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It depends where you plug in. Chargepoints are typically installed based on the sort of stops drivers make at those locations. The most common types are as follows:
- Slow chargers tend to be where drivers stop for several hours, such as shops, hotels and city centre car parks. These add up to 30 miles of range per hour of charging, depending on the vehicle.
- Rapid chargers are usually located at service stations and rest areas close to motorways and A-roads. They’re designed for a short refill while drivers take a break, usually adding around 100 miles of range in half an hour. Some of the latest ‘ultra-rapid’ chargers can add 120 miles in ten minutes for compatible vehicles, though not many offer this yet.
Click here to read more about public chargepoints.
EV's are known to preserve their battery power well, even if they are stuck in traffic with music, air-con and headlights on.
The UK has one of the world’s most advanced chargepoint networks, and it’s growing all the time. There are almost 25,000 units in the UK, many of which can charge more than one vehicle at the same time. Most major routes are also well served by ‘rapid’ chargers, which are located at service stations and rest stops near motorways and A-roads. In England, the average distance between rapid chargers is just 25 miles.
No. The European Commission set the Type 2 connector as the standard for Europe in 2013. Most manufacturers now use this for their vehicles, and charging points typically have a Type 2 socket as well. Similar to a USB port, this means vehicles can be plugged in regardless of what socket they have on board.
Rapid chargers are slightly different, as these have thicker and often water-cooled cables which are tethered to the unit itself. Again, there is a European standard (the Combined Charging System) used by most new cars, but chargepoints are usually fitted with several connectors compatible with the three most common standards.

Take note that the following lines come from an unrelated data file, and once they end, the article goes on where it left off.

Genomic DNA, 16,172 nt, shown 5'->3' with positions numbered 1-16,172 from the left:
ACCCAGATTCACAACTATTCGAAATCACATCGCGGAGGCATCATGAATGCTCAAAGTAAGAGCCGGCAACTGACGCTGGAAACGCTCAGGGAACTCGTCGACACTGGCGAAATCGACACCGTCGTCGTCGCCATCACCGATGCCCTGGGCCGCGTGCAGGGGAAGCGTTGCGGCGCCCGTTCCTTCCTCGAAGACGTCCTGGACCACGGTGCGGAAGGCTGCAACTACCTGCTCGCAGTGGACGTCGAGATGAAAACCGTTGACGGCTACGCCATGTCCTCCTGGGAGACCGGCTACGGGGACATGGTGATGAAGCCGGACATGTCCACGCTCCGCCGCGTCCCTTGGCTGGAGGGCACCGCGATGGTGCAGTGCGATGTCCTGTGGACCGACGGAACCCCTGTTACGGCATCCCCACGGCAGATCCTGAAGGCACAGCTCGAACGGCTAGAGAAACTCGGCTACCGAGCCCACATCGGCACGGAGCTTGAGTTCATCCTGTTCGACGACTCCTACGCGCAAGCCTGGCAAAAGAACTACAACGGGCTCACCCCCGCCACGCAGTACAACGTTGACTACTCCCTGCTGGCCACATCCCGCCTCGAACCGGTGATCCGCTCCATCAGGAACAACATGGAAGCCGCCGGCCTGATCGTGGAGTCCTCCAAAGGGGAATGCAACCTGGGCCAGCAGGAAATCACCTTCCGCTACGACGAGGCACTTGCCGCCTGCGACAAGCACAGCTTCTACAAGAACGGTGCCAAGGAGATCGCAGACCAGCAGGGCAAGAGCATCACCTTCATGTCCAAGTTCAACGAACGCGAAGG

Fewer than you would have a few years ago. All new rapid chargers should already offer payment via contactless credit or debit card, and a lot of slower units offer one-off payments without registering an account.
However, this is usually the most expensive way to charge. Many networks offer discounts for account holders, and store payment details to make it quicker to start a charging session. Some memberships and fuel card providers also offer ‘roaming’ capability, which enables drivers to access and multiple networks with a single account. A few also offer international roaming.
A full guide to the UK’s public charging networks is available here.
Only if you’re charging from a domestic plug socket. Travel adaptors to convert a three-pin plug are not suitable for the sustained high currents needed for electric vehicle charging. However, the Type 2 connector is standard across Europe, so public chargepoints at destinations and rest areas will have the same socket or leads as in the UK.